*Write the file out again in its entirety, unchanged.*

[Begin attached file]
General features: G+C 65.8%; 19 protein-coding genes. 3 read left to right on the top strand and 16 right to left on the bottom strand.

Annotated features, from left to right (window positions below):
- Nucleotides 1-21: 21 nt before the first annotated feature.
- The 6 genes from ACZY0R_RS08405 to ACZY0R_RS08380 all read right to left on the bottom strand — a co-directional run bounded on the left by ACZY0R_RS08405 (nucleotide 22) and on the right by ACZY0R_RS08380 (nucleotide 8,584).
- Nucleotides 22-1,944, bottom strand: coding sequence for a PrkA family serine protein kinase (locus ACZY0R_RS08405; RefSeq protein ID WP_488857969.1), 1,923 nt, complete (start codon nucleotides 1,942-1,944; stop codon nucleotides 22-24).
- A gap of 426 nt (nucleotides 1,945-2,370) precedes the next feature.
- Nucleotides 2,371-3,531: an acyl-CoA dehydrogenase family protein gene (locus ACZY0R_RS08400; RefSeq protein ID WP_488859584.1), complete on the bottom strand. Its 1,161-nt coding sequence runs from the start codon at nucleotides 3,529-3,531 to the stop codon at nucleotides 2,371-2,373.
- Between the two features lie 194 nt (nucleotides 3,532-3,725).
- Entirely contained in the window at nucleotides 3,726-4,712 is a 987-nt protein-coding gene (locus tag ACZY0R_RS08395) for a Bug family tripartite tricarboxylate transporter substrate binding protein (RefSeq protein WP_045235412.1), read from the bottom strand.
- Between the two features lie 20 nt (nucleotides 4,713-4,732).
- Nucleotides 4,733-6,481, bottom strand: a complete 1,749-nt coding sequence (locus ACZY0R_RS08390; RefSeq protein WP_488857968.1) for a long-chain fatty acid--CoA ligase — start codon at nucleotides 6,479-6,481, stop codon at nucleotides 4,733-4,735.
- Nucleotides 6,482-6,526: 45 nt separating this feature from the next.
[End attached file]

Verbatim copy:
General features: G+C 65.8%; 19 protein-coding genes. 3 read left to right on the top strand and 16 right to left on the bottom strand.

Annotated features, from left to right (window positions below):
- Nucleotides 1-21: 21 nt before the first annotated feature.
- The 6 genes from ACZY0R_RS08405 to ACZY0R_RS08380 all read right to left on the bottom strand — a co-directional run bounded on the left by ACZY0R_RS08405 (nucleotide 22) and on the right by ACZY0R_RS08380 (nucleotide 8,584).
- Nucleotides 22-1,944, bottom strand: coding sequence for a PrkA family serine protein kinase (locus ACZY0R_RS08405; RefSeq protein ID WP_488857969.1), 1,923 nt, complete (start codon nucleotides 1,942-1,944; stop codon nucleotides 22-24).
- A gap of 426 nt (nucleotides 1,945-2,370) precedes the next feature.
- Nucleotides 2,371-3,531: an acyl-CoA dehydrogenase family protein gene (locus ACZY0R_RS08400; RefSeq protein ID WP_488859584.1), complete on the bottom strand. Its 1,161-nt coding sequence runs from the start codon at nucleotides 3,529-3,531 to the stop codon at nucleotides 2,371-2,373.
- Between the two features lie 194 nt (nucleotides 3,532-3,725).
- Entirely contained in the window at nucleotides 3,726-4,712 is a 987-nt protein-coding gene (locus tag ACZY0R_RS08395) for a Bug family tripartite tricarboxylate transporter substrate binding protein (RefSeq protein WP_045235412.1), read from the bottom strand.
- Between the two features lie 20 nt (nucleotides 4,713-4,732).
- Nucleotides 4,733-6,481, bottom strand: a complete 1,749-nt coding sequence (locus ACZY0R_RS08390; RefSeq protein WP_488857968.1) for a long-chain fatty acid--CoA ligase — start codon at nucleotides 6,479-6,481, stop codon at nucleotides 4,733-4,735.
- Nucleotides 6,482-6,526: 45 nt separating this feature from the next.